4. The actual possession of this blessed estate was deferred; yet he with patience did wait for it, and made no doubt but to attain that which he so much desired. And here it is to be observed —(1) That no man can be a right sojourner on earth who doth not look for a city eternally stable in heaven; for that which most effectually draws the heart of man off from this world is the expectation of a far better estate in the world to come.(2) That believers and expectants of heaven, who are candidates of eternity, are of a most noble and Divine spirit. Amongst men of this world, the ambitious, who aspire to crowns and kingdoms, and aim at perpetual fame by their heroic virtues and rare exploits, are judged persons of far greater gallantry than covetous muck-worms or brutish epicures; yet in their thoughts and highest designs they are very base in comparison of these pilgrims, in whose breast the sparks of heavenly fire do ever burn and move, and carry them upward, far above the world.(3) That neither Abraham, nor any other, without faith could look for this glorious city; for by it they did not only understand how glorious it was, but also were verily persuaded of God's promise and fidelity; and without this faith they could not possibly hope or look for it. And as by faith they did sojourn, so by the same faith they did look for this city.

(G. Lawson.)

Abraham, the friend of God and the father of the faithful, was homeless man in a strange country, dwelling in tents like an Arab or a Tartar. This fact, though not inexplicable, is so far singular as to deserve our particular attention.

1. Why, then, was Abraham a wanderer, a homeless man, a sojourner in the land of promise? I remark that it was not on account of poverty. Abraham was rich, by inheritance, by acquisition — rich by the blessing of God on the increase of his possessions, and rich through the favour of the kings and chiefs whose friendship he enjoyed.

2. Was it, then, because he had no real estate, no landed property, to which he could lay claim and on which he might reside? The whole land of Canaan was in one sense his own. It was his by express grant from Jehovah — made sure to him and to his heirs for ever.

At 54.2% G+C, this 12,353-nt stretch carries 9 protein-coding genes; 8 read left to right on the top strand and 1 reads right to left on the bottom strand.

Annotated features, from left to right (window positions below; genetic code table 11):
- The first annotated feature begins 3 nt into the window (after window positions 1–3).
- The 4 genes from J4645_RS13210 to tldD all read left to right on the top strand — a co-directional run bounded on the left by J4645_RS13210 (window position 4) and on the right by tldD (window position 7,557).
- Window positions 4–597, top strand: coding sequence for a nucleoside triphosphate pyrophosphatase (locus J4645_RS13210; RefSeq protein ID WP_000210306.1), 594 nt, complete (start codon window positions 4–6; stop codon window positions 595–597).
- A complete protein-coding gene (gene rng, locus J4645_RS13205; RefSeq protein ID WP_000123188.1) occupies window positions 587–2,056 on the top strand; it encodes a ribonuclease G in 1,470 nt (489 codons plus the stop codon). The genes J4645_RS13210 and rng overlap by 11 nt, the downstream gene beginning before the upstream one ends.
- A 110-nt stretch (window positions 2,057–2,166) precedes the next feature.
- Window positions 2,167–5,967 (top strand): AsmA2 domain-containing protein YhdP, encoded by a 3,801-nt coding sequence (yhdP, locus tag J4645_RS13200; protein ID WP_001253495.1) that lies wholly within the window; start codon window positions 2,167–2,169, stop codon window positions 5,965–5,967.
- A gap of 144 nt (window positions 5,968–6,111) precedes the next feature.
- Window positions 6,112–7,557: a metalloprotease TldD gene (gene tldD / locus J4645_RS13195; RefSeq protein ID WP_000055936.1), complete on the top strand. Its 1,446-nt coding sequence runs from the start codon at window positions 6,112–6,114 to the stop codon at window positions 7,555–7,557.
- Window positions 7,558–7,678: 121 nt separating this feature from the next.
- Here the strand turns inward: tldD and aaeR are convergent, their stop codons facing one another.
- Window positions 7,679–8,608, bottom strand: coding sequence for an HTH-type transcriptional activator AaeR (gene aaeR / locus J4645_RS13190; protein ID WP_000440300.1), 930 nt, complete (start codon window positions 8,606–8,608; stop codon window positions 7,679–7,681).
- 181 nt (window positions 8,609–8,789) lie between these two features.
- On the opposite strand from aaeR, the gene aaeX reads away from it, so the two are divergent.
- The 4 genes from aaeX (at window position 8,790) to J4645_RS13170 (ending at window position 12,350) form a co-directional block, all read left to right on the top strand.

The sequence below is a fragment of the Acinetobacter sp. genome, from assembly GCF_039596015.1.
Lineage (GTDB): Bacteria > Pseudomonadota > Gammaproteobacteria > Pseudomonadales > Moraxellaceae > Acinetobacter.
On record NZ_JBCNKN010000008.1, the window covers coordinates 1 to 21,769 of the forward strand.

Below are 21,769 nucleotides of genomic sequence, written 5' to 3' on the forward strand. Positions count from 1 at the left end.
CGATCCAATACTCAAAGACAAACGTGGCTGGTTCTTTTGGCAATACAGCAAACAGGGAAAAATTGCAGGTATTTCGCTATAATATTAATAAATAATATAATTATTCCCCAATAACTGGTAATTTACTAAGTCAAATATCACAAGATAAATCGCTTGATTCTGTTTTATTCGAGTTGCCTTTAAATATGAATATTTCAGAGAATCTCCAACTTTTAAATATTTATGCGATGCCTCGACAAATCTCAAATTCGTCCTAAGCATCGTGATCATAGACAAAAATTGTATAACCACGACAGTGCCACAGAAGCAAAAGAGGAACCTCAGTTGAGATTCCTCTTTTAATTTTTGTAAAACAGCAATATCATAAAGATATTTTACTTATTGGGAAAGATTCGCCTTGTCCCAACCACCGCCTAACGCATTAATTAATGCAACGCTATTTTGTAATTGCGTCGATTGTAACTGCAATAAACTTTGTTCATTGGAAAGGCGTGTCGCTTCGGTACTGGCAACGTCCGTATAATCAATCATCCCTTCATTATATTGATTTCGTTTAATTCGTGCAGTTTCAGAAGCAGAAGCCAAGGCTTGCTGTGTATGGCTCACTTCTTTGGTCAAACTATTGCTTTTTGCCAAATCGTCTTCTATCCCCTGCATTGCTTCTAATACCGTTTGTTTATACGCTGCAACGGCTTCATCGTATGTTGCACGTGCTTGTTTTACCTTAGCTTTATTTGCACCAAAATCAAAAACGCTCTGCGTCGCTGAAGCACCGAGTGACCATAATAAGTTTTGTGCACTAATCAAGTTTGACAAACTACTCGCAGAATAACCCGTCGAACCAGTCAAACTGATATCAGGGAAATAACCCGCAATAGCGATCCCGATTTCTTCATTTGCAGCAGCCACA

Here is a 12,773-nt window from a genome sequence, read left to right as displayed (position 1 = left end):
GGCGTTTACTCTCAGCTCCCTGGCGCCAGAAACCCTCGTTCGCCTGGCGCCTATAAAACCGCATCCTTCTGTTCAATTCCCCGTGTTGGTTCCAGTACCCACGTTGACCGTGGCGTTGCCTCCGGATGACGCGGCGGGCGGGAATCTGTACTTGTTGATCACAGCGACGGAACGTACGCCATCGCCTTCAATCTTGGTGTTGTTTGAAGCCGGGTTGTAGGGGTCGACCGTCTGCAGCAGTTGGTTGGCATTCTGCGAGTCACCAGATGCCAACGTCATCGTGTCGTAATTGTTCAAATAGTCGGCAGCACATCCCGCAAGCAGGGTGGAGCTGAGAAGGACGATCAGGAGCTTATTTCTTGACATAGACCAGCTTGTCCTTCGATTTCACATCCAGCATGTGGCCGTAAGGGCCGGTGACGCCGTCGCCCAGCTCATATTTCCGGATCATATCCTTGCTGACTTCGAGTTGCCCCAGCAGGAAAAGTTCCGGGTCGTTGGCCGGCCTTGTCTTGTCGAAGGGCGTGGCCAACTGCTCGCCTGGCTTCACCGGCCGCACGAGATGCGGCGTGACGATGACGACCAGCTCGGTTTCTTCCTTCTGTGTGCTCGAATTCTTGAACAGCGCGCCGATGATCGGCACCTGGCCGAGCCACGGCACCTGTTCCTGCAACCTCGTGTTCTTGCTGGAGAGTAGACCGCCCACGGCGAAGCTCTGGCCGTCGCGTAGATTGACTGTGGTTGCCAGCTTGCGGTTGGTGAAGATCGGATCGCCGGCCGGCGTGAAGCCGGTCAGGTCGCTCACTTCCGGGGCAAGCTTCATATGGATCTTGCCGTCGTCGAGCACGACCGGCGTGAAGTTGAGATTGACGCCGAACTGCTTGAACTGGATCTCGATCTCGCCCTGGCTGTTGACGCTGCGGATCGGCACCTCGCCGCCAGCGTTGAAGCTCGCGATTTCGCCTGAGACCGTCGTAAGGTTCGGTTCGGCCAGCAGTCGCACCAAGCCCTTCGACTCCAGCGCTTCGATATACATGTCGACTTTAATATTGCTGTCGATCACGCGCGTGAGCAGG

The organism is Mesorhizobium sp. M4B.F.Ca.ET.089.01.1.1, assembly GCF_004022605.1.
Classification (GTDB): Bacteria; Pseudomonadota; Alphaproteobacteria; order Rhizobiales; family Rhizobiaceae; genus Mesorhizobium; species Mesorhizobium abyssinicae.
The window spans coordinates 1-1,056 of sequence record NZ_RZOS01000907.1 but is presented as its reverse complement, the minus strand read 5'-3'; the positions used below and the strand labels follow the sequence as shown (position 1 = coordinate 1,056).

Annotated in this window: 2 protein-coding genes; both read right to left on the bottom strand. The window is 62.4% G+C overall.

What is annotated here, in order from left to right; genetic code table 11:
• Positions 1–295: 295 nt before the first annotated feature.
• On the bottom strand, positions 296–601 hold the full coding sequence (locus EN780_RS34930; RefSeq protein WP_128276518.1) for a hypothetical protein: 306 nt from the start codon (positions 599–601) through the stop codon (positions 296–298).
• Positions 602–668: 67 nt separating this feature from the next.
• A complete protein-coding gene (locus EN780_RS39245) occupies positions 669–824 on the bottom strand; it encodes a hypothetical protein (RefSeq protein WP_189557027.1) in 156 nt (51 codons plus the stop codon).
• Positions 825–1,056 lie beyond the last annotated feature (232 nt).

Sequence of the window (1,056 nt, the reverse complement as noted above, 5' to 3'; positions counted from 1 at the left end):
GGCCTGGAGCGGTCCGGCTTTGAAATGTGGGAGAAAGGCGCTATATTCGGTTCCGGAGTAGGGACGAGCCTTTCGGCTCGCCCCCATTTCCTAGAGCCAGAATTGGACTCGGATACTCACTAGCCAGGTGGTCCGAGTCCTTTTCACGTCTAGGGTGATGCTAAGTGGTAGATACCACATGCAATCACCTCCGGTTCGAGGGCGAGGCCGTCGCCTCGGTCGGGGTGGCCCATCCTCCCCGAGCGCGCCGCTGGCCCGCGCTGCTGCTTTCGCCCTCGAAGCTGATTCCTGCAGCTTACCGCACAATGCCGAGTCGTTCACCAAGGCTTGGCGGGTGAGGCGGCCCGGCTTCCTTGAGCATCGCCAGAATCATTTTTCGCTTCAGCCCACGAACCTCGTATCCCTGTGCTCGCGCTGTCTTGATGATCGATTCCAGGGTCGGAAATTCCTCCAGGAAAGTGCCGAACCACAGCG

3. We read that when Abraham first crossed the Jordan from the East, "the Canaanite was in the land." The Hivite, the Hittite, the Jebusite, the Amorite, and other sons of Canaan, had possession of the country. And so thickly were they settled, in the central part at least, that there was not room for Abraham and Lot to live together. May it not be, therefore, that these actual possessors of the country would not suffer him to dwell among them? Had they known his pretensions, or, to speak more properly, his rights, they might have hated him and driven him away. But as he made no efforts to enforce those rights, and as he came among them from the East with flocks and herds, and as an independent chieftain, they received him with respect, and this respect increased. It was not, therefore, on account of any enmity between him and the Canaanites that, instead of founding a great city, he preferred to live a wandering life. There must be other reasons for his course.

4. It may be suggested that his perseverance in a wandering course shows him to have been a mere barbarian, one who was unable to appreciate the comforts of a settled life, or rather, who had never had experience of them. Thus we find that in Arabia there are tribes of Bedouins who regard their wandering life as the most honourable possible, and laugh to scorn those pleasures and advantages of civilised society about which they know nothing by experience. But let it be observed that these tribes inhabit the Arabian desert, where cultivation exists only in detached spots, and where the herdsman is obliged to change his pasture-ground and home continually. Abraham, on the other hand, was in a fertile, cultivated, thickly settled country full of proud cities, walled towns of inferior size, and villages innumerable. It was not because he knew no better that he obese to dwell in tents instead of houses, and. to govern an encampment, not a city or a kingdom.